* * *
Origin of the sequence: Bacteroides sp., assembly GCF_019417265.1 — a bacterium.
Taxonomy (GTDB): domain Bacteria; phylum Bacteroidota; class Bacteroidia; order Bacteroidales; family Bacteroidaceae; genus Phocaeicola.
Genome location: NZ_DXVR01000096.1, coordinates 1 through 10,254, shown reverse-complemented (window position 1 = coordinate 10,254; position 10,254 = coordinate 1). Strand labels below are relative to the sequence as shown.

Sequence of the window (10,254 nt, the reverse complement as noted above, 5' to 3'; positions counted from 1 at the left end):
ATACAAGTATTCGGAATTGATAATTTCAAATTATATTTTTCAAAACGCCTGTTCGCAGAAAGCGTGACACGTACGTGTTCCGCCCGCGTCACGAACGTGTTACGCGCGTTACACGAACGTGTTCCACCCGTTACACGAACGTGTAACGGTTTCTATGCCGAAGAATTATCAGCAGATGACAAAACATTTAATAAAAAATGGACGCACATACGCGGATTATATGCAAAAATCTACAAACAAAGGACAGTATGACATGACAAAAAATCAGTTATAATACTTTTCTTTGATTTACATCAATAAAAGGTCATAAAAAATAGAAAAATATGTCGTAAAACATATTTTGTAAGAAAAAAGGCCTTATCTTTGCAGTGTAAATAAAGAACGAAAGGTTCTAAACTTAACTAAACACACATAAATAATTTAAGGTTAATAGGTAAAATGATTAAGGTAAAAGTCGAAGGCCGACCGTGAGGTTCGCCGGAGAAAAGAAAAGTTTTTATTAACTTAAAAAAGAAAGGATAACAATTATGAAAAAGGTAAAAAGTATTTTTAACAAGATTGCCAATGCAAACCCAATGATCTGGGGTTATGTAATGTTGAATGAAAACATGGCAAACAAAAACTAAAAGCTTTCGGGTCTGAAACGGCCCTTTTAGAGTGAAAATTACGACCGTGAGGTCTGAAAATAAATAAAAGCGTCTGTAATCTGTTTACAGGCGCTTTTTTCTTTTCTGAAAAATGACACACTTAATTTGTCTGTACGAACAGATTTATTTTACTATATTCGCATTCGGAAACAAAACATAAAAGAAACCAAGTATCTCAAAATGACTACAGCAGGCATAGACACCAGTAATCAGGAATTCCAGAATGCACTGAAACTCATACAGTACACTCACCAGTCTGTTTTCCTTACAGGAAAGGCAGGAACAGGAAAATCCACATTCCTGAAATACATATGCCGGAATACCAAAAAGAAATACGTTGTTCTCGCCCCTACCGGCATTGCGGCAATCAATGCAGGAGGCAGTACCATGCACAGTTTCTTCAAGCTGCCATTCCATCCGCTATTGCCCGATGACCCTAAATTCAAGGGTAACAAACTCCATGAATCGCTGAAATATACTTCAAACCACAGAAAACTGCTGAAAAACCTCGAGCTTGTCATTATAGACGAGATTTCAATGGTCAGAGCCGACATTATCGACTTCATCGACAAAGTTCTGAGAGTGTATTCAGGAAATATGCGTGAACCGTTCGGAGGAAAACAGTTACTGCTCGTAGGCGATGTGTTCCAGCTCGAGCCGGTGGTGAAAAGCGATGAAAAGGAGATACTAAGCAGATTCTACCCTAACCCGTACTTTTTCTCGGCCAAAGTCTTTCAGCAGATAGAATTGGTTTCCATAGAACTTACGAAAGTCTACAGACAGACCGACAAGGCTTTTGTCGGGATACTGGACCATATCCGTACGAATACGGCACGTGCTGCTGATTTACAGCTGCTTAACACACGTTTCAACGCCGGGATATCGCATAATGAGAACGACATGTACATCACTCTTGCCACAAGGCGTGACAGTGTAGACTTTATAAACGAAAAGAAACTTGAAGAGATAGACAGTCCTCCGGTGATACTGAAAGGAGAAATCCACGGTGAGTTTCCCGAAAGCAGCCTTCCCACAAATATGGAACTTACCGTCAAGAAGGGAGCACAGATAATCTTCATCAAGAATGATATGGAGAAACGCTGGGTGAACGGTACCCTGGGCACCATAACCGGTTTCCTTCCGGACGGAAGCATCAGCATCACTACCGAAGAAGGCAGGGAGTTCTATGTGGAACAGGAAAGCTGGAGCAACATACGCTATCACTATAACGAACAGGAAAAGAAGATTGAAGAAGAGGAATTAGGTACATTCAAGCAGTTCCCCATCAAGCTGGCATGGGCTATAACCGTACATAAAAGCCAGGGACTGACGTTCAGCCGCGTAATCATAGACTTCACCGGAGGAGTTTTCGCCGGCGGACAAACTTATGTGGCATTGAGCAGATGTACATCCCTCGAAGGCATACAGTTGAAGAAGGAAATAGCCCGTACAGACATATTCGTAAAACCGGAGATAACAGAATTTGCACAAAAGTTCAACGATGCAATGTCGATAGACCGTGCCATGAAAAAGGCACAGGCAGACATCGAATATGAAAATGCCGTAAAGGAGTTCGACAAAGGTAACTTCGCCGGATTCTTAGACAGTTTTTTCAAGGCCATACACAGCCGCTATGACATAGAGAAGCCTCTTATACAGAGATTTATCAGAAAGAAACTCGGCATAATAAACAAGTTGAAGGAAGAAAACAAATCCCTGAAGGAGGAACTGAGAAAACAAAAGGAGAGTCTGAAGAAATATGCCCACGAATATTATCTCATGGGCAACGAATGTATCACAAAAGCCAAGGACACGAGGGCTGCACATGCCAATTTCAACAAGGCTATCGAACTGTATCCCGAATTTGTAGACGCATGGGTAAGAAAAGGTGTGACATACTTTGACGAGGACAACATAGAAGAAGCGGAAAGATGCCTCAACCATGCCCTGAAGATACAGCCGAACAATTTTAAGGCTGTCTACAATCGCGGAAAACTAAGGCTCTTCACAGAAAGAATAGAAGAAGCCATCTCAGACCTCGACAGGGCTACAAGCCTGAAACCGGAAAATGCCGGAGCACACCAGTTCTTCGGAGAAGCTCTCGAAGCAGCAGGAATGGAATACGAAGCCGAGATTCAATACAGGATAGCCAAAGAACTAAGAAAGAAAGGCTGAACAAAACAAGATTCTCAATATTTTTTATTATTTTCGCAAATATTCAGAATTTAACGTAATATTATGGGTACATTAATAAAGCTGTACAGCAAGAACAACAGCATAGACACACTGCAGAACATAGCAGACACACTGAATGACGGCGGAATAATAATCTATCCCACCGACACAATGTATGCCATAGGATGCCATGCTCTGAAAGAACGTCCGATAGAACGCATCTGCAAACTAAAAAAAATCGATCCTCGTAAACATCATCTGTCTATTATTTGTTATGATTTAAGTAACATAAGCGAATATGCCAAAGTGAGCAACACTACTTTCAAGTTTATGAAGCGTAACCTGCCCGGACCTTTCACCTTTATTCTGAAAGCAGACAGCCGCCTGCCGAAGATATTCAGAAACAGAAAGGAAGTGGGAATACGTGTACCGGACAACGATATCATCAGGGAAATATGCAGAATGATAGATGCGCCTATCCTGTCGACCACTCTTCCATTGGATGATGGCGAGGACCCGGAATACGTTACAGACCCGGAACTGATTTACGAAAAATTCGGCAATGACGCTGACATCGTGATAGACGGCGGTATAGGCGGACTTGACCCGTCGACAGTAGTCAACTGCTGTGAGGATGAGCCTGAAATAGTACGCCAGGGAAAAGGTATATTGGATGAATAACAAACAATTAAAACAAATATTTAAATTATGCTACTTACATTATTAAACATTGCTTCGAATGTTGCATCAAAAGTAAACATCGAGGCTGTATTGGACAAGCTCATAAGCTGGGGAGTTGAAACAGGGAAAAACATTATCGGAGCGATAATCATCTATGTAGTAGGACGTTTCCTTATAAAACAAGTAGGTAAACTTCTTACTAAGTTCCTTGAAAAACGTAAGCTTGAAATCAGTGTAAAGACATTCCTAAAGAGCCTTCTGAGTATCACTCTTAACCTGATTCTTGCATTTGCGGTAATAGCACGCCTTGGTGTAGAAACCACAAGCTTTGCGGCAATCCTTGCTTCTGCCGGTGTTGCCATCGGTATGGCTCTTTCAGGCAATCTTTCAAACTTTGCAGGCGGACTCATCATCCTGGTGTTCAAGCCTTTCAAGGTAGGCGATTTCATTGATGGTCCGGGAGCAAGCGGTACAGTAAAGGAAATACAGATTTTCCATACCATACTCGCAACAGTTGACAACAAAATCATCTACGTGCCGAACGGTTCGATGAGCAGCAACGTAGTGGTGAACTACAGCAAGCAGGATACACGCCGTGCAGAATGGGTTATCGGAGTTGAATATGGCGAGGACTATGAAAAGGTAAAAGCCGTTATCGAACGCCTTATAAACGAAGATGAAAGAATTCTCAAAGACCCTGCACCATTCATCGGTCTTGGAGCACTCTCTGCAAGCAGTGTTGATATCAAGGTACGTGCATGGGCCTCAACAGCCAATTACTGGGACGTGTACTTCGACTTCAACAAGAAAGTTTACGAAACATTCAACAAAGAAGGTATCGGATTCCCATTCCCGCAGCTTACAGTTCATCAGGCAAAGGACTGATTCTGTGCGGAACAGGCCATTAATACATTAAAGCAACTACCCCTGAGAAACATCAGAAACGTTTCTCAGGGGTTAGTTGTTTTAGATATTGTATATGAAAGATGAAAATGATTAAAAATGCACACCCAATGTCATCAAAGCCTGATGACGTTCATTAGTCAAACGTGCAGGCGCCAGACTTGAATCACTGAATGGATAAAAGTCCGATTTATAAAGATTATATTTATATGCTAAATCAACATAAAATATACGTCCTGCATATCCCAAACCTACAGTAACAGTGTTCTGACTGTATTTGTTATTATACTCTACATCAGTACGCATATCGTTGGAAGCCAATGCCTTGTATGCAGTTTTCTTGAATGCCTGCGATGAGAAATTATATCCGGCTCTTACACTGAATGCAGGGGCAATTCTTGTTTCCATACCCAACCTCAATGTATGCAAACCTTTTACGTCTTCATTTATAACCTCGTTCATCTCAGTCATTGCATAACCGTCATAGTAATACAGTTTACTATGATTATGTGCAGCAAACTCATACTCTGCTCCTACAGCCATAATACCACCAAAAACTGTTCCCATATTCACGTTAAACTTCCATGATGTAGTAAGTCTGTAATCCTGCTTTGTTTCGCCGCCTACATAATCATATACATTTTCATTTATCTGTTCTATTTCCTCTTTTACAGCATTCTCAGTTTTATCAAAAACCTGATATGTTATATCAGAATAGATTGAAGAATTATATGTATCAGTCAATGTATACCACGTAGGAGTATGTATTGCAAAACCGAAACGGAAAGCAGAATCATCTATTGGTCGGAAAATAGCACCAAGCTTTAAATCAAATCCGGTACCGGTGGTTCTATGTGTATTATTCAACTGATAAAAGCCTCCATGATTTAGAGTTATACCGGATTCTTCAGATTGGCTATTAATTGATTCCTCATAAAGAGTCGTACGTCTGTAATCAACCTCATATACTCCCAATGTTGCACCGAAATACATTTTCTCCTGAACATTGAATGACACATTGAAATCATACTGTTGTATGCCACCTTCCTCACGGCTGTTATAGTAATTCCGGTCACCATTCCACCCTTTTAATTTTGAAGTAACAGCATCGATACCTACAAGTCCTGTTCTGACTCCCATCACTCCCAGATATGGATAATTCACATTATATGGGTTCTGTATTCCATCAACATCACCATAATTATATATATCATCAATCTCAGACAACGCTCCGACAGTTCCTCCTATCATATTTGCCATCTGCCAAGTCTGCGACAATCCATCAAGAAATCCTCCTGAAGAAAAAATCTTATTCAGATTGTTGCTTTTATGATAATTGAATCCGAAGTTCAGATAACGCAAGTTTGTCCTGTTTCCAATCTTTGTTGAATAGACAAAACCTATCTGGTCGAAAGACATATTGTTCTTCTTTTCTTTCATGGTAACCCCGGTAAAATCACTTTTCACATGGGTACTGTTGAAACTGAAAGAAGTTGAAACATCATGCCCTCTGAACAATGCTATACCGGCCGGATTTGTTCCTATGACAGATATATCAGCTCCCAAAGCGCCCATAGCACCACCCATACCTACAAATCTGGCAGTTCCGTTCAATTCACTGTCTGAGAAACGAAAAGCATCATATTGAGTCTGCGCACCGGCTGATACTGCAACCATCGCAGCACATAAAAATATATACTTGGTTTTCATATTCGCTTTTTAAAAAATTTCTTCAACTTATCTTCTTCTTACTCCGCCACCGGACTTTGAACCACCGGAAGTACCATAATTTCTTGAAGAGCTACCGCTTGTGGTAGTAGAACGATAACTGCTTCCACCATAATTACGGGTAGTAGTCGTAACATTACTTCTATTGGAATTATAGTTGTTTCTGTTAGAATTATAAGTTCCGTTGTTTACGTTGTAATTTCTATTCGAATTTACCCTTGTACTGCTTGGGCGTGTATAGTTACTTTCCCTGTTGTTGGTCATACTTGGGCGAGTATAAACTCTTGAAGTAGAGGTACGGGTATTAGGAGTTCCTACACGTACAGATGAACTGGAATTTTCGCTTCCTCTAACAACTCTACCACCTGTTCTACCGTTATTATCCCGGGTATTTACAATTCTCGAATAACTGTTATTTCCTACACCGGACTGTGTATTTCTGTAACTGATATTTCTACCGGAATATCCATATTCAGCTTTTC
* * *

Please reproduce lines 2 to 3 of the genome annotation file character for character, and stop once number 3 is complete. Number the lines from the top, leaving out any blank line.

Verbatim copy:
Taxonomy (GTDB): domain Bacteria; phylum Bacteroidota; class Bacteroidia; order Bacteroidales; family Bacteroidaceae; genus Phocaeicola.
Genome location: NZ_DXVR01000096.1, coordinates 1 through 10,254, shown reverse-complemented (window position 1 = coordinate 10,254; position 10,254 = coordinate 1). Strand labels below are relative to the sequence as shown.